July 10, 2023
First, the big news: After 5+ years and about 500 editions, tonight's Axios World is my last. More about that in #6.
- Let's start tonight (2,088 words, 8 minutes) in Vilnius.
1 big thing: NATO split over Ukraine's future membership
NATO members are sharply divided heading into this week's summit in Vilnius, Lithuania, over how to handle the delicate question of Ukraine's future membership.
Why it matters: Ukraine's most fervent backers, including the Baltic states and Poland, want to send a clear signal that Kyiv's accession is a matter of when, not if. But the U.S. and Germany are intent on avoiding any such definitive statements.
- Russian President Vladimir Putin justified his invasion in part on the idea Ukraine's NATO ascension would be intolerable to Russia. Some analysts believe he'll try to keep the conflict going in order to prevent it — particularly if Ukraine has a guarantee of membership after the war.
- But Ukrainian President Volodymyr Zelensky sees NATO membership as an essential guarantee of his country's long-term security, and more than justified by the military prowess and sacrifice Ukraine has demonstrated through 500 days of war. He's expected in Vilnius, but has threatened to skip without a clear commitment on the membership question.
- The unstated question before the leaders gathered in Vilnius is whether, and under what circumstances, they would be willing to send soldiers to fight for Ukraine.
State of play: President Biden has been willing to tiptoe beyond the declaration from Bucharest in 2008 that Ukraine will one day join NATO, by acknowledging that Kyiv has made progress toward membership and won't need to complete an arduous "Membership Action Plan," which can take many years.
- But Biden told CNN's Fareed Zakaria on Sunday that he does not believe Ukraine is ready to join the alliance, citing the need for further reforms and "democratization."
- He also noted that inviting Ukraine to join now would mean signing up for war with Russia.
Between the lines: All allies recognize Ukraine won't be brought under NATO's security umbrella immediately.
- Instead, the argument centers on what happens once the heavy fighting is over.
- "The question that some people are asking is, 'Are the U.S., are Germany raising this now in order to really signal that they're not prepared to move forward with NATO membership for Ukraine any time soon, or even ever?'" says Ivo Daalder, a former U.S. ambassador to NATO.
- Those on the more cautious side argue there are too many unknowns, including how to bring a member whose borders are contested under NATO's mutual defense commitments — and, effectively, under the U.S. nuclear umbrella.
- "Biden and the White House — and it really is Biden and the White House, more than the rest of the administration — want to have answers to those questions before they're willing to go all the way," Daalder says.
What to watch: Diplomats have been working frantically to settle on a joint statement before the summit kicks off tomorrow. The leaders themselves might have to get involved if that doesn't happen, Daalder says.
- In the meantime, NATO's biggest military powers — France, Germany, the U.K. and U.S. — are expected to commit to arm and support Ukraine for the longer term, an approach being dubbed "the Israel option." A commitment of support is also expected from the G7.
What to watch: Biden is expected to have meetings in Vilnius with Zelensky as well as Turkish President Recep Tayyip Erdoğan.
2. Breaking: Erdoğan backs Sweden's bid
Why it matters: Erdoğan's veto was the primary factor preventing Sweden from becoming NATO's 32nd member.
- The Turkish leader claimed Sweden had harbored militants Turkey views as terrorists, and insisted Stockholm lift a ban on arms exports to Ankara.
- Sweden had amended its laws and lifted the ban in order to comply with those requests, but Erdoğan seemed to move the goal posts again in recent days by linking Sweden's NATO accession to Turkey's path to EU membership.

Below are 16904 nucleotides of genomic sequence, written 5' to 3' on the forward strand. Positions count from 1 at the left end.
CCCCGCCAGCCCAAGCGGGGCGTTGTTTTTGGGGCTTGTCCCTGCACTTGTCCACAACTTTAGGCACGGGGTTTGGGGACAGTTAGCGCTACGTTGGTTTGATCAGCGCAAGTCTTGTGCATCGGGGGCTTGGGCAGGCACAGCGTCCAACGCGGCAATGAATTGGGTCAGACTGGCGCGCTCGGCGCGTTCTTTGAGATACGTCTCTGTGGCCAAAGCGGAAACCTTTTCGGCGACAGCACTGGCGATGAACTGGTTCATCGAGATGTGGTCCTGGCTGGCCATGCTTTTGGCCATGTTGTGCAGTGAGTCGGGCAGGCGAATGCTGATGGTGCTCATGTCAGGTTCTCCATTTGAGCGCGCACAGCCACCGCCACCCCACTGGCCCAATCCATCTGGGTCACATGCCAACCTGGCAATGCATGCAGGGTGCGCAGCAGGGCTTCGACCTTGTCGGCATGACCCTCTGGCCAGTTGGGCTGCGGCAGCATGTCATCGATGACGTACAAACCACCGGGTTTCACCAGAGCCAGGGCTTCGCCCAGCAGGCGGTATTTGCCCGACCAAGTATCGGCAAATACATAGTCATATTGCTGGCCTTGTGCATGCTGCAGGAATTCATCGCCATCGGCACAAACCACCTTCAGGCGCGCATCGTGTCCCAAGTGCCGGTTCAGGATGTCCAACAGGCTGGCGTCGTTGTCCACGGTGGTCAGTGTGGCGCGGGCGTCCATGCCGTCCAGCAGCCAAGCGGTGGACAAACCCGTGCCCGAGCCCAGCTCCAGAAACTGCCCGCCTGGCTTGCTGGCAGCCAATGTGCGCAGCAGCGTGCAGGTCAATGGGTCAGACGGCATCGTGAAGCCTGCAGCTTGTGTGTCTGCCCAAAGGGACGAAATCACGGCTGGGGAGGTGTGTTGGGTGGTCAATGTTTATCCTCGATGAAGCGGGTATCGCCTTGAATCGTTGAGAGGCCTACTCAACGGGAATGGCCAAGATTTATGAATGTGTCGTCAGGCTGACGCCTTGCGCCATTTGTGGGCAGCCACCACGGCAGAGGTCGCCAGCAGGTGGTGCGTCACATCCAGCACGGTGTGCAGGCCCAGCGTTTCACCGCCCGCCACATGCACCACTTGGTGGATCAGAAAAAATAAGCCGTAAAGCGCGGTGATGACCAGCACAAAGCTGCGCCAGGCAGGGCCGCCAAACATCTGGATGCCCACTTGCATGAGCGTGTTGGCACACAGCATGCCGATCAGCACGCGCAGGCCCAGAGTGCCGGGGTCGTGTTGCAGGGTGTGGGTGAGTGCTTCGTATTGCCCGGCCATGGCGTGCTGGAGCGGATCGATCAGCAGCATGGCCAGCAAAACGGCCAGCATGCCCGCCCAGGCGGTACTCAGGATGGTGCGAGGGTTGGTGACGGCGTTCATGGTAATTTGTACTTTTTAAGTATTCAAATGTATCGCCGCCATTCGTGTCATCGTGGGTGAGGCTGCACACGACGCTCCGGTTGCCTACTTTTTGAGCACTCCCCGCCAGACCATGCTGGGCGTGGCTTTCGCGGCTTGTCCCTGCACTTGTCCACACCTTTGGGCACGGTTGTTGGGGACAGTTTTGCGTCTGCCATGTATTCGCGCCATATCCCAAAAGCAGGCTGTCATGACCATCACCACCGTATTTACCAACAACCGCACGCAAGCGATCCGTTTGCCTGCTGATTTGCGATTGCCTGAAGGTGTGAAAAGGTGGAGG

The big picture: Pessimism had been setting in about the likelihood of any breakthrough before the NATO summit starting tomorrow in Lithuania, but according to Stoltenberg's statement, Turkey will now "transmit the Accession Protocol for Sweden to the Grand National Assembly, and work closely with the Assembly to ensure ratification."
- Biden welcomed Stoltenberg's announcement: "I look forward to welcoming Prime Minister Kristersson and Sweden as our 32nd NATO Ally."
What to watch: Hungary's parliament must also ratify Sweden's accession before it becomes official.
- The legislative hurdles are unlikely to be cleared before the summit, but the agreement struck between Erdoğan and Stoltenberg sends a clear signal that Sweden's flag will likely be flying at NATO headquarters soon.
Worth noting: Erdoğan offered two more surprises in the last 48 hours by coming out in favor of Ukraine’s future NATO membership after meeting with Zelensky and breaking a deal with Putin by releasing Ukrainian commanders captured in Mariupol.
3. Global news roundup
1. The Wagner story keeps getting weirder. The Kremlin said today that Putin met with Yevgeny Prigozhin less than a week after he launched his short-lived rebellion.
- State TV is airing segments attacking Prigozhin, but he appears to still be a free man.
2. Pita Limjaroenrat, the leader of Thailand’s progressive Move Forward Party, has been holding large rallies to pressure the military-appointed Senate to respect the will of the voters and allow him to become prime minister.
- Move Forward and its pro-democracy allies won a clear majority in the lower house, but senators could still block them from forming a government in a much-anticipated vote on Thursday.
3. South African President Cyril Ramaphosa said Sunday that next month’s BRICS summit will be held in-person, despite Putin facing an international arrest warrant. He did not say whether Putin would attend. Go deeper on Ramaphosa’s dilemma.
4. Representatives from some 168 countries have gathered for three weeks of negotiation about deep-sea mining practices, with some worried about the environmental impacts of China’s push to mine for metals needed for electric car batteries.
- The paradox: Mining for metals needed to power the energy transition can itself be incredibly harmful to the planet.
5. Courts in Guatemala continue to hold up the certification of results from the country’s June 25 election, in which an anti-corruption candidate defied the polls to qualify for a runoff next month.
- Some analysts believe the country’s corrupt elite are scrambling to protect their interests.
- President Alejandro Giammattei, who was not a candidate, issued a statement confirming he will leave office as scheduled in January. That’s not exactly reassuring.
Bonus: Where in the World?